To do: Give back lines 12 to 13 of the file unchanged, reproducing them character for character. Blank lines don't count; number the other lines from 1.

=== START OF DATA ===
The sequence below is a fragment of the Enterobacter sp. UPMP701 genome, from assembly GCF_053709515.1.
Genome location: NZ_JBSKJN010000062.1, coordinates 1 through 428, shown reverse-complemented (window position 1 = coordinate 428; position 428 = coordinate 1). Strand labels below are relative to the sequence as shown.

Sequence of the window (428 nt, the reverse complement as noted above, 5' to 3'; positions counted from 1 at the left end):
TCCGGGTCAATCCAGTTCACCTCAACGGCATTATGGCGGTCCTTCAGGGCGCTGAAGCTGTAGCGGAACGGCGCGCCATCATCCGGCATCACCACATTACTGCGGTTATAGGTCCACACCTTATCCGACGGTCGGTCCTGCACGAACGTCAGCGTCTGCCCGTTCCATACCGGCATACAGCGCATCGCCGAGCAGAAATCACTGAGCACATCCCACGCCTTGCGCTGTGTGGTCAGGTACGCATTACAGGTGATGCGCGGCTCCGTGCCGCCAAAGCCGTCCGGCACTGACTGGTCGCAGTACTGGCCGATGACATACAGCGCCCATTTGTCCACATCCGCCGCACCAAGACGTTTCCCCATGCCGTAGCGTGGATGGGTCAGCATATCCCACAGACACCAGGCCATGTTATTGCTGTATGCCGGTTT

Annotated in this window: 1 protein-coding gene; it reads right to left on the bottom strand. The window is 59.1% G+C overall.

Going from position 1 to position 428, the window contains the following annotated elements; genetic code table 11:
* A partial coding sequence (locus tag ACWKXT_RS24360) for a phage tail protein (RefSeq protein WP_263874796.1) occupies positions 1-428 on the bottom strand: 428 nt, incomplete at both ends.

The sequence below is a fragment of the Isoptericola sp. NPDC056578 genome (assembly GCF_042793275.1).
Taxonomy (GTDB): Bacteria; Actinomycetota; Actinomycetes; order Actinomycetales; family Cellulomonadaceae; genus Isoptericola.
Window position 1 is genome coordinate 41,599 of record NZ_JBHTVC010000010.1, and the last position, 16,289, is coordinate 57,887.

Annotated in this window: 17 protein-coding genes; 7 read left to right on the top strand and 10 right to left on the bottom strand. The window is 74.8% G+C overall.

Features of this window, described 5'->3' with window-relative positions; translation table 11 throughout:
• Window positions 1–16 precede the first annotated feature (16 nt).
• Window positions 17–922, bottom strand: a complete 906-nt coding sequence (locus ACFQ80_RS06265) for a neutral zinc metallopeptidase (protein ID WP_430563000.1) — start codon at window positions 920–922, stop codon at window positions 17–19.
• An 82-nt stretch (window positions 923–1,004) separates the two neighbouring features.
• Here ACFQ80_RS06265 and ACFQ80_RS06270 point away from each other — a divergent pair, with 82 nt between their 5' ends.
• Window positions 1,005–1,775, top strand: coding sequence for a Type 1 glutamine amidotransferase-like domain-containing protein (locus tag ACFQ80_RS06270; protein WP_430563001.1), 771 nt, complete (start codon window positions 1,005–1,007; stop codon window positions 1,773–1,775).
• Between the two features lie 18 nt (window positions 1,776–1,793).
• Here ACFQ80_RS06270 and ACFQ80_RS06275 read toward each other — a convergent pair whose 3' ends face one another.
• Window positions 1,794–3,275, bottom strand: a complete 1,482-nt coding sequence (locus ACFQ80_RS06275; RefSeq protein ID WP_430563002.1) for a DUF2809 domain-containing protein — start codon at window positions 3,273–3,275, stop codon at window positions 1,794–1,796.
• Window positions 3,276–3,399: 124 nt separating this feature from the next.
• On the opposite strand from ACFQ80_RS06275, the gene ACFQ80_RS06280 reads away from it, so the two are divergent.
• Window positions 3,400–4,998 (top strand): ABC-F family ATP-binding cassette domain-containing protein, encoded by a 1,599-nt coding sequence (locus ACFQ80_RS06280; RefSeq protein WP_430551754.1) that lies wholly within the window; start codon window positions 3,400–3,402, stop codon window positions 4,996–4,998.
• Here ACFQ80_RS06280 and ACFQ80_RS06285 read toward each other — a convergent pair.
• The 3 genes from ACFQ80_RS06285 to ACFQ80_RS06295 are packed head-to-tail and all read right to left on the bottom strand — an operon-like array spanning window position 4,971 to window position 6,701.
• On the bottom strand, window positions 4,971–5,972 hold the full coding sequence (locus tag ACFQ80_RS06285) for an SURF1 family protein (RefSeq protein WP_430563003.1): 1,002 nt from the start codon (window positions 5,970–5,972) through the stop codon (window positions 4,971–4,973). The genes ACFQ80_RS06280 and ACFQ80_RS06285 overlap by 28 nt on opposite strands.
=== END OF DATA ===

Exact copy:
Features of this window, described 5'->3' with window-relative positions; translation table 11 throughout:
• Window positions 1–16 precede the first annotated feature (16 nt).